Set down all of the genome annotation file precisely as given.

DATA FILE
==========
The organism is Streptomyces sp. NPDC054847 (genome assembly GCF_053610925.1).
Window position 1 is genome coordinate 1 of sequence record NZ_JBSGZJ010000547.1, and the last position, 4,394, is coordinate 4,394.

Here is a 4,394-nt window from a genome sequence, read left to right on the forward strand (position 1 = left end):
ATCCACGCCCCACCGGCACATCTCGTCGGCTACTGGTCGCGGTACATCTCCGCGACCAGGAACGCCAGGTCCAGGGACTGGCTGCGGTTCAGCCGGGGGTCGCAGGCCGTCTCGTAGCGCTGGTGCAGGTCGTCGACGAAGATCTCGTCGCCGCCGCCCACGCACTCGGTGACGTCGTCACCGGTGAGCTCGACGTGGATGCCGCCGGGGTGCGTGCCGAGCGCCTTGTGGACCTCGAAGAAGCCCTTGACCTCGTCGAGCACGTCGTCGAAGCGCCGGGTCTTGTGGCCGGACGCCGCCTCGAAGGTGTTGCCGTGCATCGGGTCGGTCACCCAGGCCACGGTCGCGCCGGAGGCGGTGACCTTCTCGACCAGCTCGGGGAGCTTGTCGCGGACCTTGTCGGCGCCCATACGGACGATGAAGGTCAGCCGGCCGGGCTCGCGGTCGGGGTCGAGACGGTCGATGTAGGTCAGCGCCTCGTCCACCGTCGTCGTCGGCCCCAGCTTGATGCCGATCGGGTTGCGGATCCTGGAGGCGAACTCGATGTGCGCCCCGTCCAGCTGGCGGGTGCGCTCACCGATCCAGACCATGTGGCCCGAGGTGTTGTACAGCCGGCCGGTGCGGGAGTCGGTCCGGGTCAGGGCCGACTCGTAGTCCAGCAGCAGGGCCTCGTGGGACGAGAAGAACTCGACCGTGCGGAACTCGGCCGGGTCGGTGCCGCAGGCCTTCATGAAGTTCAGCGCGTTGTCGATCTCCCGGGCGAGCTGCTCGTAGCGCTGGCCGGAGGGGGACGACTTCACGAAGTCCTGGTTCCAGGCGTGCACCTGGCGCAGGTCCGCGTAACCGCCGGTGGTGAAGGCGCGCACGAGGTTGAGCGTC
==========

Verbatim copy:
The organism is Streptomyces sp. NPDC054847 (genome assembly GCF_053610925.1).
Window position 1 is genome coordinate 1 of sequence record NZ_JBSGZJ010000547.1, and the last position, 4,394, is coordinate 4,394.

Here is a 4,394-nt window from a genome sequence, read left to right on the forward strand (position 1 = left end):
ATCCACGCCCCACCGGCACATCTCGTCGGCTACTGGTCGCGGTACATCTCCGCGACCAGGAACGCCAGGTCCAGGGACTGGCTGCGGTTCAGCCGGGGGTCGCAGGCCGTCTCGTAGCGCTGGTGCAGGTCGTCGACGAAGATCTCGTCGCCGCCGCCCACGCACTCGGTGACGTCGTCACCGGTGAGCTCGACGTGGATGCCGCCGGGGTGCGTGCCGAGCGCCTTGTGGACCTCGAAGAAGCCCTTGACCTCGTCGAGCACGTCGTCGAAGCGCCGGGTCTTGTGGCCGGACGCCGCCTCGAAGGTGTTGCCGTGCATCGGGTCGGTCACCCAGGCCACGGTCGCGCCGGAGGCGGTGACCTTCTCGACCAGCTCGGGGAGCTTGTCGCGGACCTTGTCGGCGCCCATACGGACGATGAAGGTCAGCCGGCCGGGCTCGCGGTCGGGGTCGAGACGGTCGATGTAGGTCAGCGCCTCGTCCACCGTCGTCGTCGGCCCCAGCTTGATGCCGATCGGGTTGCGGATCCTGGAGGCGAACTCGATGTGCGCCCCGTCCAGCTGGCGGGTGCGCTCACCGATCCAGACCATGTGGCCCGAGGTGTTGTACAGCCGGCCGGTGCGGGAGTCGGTCCGGGTCAGGGCCGACTCGTAGTCCAGCAGCAGGGCCTCGTGGGACGAGAAGAACTCGACCGTGCGGAACTCGGCCGGGTCGGTGCCGCAGGCCTTCATGAAGTTCAGCGCGTTGTCGATCTCCCGGGCGAGCTGCTCGTAGCGCTGGCCGGAGGGGGACGACTTCACGAAGTCCTGGTTCCAGGCGTGCACCTGGCGCAGGTCCGCGTAACCGCCGGTGGTGAAGGCGCGCACGAGGTTGAGCGTC